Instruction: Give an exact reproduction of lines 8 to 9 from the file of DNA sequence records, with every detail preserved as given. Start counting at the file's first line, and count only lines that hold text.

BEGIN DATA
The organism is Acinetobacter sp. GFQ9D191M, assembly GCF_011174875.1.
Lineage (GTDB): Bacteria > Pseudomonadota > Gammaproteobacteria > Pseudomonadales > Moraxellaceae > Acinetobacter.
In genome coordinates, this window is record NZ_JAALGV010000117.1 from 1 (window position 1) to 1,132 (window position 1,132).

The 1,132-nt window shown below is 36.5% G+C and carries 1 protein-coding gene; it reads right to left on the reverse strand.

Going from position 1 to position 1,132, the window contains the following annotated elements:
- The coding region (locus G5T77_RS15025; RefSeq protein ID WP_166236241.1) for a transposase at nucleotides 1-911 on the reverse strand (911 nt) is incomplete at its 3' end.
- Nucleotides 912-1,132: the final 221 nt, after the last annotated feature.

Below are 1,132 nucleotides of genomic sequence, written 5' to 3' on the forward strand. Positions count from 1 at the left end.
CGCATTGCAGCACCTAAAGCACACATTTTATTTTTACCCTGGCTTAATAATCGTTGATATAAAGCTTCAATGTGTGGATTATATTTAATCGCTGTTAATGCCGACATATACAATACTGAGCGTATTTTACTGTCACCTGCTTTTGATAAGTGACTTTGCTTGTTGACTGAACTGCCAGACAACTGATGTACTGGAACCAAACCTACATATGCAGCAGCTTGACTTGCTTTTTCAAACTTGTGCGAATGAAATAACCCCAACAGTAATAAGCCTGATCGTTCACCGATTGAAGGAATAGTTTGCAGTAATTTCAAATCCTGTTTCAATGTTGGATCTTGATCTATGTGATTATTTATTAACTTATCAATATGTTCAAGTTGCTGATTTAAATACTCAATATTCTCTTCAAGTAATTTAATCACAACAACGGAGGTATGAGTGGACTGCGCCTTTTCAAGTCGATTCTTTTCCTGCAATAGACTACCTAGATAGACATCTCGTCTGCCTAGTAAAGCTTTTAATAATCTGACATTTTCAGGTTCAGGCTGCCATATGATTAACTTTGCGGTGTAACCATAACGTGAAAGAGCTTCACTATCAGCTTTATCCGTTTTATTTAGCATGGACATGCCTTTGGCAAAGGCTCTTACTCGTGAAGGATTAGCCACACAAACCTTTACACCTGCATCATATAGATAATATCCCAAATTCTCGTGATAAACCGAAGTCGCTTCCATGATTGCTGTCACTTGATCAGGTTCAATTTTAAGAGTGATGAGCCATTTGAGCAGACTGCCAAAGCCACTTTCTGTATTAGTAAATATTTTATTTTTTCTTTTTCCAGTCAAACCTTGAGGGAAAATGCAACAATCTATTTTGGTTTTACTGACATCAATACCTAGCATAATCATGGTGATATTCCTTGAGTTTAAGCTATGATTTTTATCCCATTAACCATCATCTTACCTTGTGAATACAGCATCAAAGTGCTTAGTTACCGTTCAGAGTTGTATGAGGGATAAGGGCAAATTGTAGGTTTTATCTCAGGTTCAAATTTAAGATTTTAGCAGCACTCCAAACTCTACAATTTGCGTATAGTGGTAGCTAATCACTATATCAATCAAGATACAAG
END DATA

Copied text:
Below are 1,132 nucleotides of genomic sequence, written 5' to 3' on the forward strand. Positions count from 1 at the left end.
CGCATTGCAGCACCTAAAGCACACATTTTATTTTTACCCTGGCTTAATAATCGTTGATATAAAGCTTCAATGTGTGGATTATATTTAATCGCTGTTAATGCCGACATATACAATACTGAGCGTATTTTACTGTCACCTGCTTTTGATAAGTGACTTTGCTTGTTGACTGAACTGCCAGACAACTGATGTACTGGAACCAAACCTACATATGCAGCAGCTTGACTTGCTTTTTCAAACTTGTGCGAATGAAATAACCCCAACAGTAATAAGCCTGATCGTTCACCGATTGAAGGAATAGTTTGCAGTAATTTCAAATCCTGTTTCAATGTTGGATCTTGATCTATGTGATTATTTATTAACTTATCAATATGTTCAAGTTGCTGATTTAAATACTCAATATTCTCTTCAAGTAATTTAATCACAACAACGGAGGTATGAGTGGACTGCGCCTTTTCAAGTCGATTCTTTTCCTGCAATAGACTACCTAGATAGACATCTCGTCTGCCTAGTAAAGCTTTTAATAATCTGACATTTTCAGGTTCAGGCTGCCATATGATTAACTTTGCGGTGTAACCATAACGTGAAAGAGCTTCACTATCAGCTTTATCCGTTTTATTTAGCATGGACATGCCTTTGGCAAAGGCTCTTACTCGTGAAGGATTAGCCACACAAACCTTTACACCTGCATCATATAGATAATATCCCAAATTCTCGTGATAAACCGAAGTCGCTTCCATGATTGCTGTCACTTGATCAGGTTCAATTTTAAGAGTGATGAGCCATTTGAGCAGACTGCCAAAGCCACTTTCTGTATTAGTAAATATTTTATTTTTTCTTTTTCCAGTCAAACCTTGAGGGAAAATGCAACAATCTATTTTGGTTTTACTGACATCAATACCTAGCATAATCATGGTGATATTCCTTGAGTTTAAGCTATGATTTTTATCCCATTAACCATCATCTTACCTTGTGAATACAGCATCAAAGTGCTTAGTTACCGTTCAGAGTTGTATGAGGGATAAGGGCAAATTGTAGGTTTTATCTCAGGTTCAAATTTAAGATTTTAGCAGCACTCCAAACTCTACAATTTGCGTATAGTGGTAGCTAATCACTATATCAATCAAGATACAAG